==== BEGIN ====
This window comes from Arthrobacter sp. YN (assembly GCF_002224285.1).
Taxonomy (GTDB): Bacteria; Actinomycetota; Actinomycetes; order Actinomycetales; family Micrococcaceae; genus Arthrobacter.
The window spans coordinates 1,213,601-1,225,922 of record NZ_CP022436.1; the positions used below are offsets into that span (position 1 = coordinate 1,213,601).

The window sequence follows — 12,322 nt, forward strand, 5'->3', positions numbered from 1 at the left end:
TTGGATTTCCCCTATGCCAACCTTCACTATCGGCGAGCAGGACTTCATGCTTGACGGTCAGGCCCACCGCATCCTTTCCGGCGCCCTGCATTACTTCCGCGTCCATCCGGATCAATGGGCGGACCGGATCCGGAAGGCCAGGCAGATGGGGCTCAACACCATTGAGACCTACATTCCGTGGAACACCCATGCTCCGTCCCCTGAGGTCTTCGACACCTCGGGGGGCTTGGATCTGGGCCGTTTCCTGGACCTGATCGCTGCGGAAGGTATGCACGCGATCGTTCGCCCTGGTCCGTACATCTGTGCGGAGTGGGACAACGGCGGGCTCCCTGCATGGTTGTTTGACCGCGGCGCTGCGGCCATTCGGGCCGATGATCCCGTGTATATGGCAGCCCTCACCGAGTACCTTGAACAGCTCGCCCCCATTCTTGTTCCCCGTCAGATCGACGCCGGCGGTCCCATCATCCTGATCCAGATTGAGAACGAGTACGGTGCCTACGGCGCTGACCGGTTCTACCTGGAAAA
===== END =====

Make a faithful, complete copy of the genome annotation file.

This window comes from Arthrobacter sp. YN (assembly GCF_002224285.1).
Taxonomy (GTDB): Bacteria; Actinomycetota; Actinomycetes; order Actinomycetales; family Micrococcaceae; genus Arthrobacter.
The window spans coordinates 1,213,601-1,225,922 of record NZ_CP022436.1; the positions used below are offsets into that span (position 1 = coordinate 1,213,601).

The window sequence follows — 12,322 nt, forward strand, 5'->3', positions numbered from 1 at the left end:
TTGGATTTCCCCTATGCCAACCTTCACTATCGGCGAGCAGGACTTCATGCTTGACGGTCAGGCCCACCGCATCCTTTCCGGCGCCCTGCATTACTTCCGCGTCCATCCGGATCAATGGGCGGACCGGATCCGGAAGGCCAGGCAGATGGGGCTCAACACCATTGAGACCTACATTCCGTGGAACACCCATGCTCCGTCCCCTGAGGTCTTCGACACCTCGGGGGGCTTGGATCTGGGCCGTTTCCTGGACCTGATCGCTGCGGAAGGTATGCACGCGATCGTTCGCCCTGGTCCGTACATCTGTGCGGAGTGGGACAACGGCGGGCTCCCTGCATGGTTGTTTGACCGCGGCGCTGCGGCCATTCGGGCCGATGATCCCGTGTATATGGCAGCCCTCACCGAGTACCTTGAACAGCTCGCCCCCATTCTTGTTCCCCGTCAGATCGACGCCGGCGGTCCCATCATCCTGATCCAGATTGAGAACGAGTACGGTGCCTACGGCGCTGACCGGTTCTACCTGGAAAA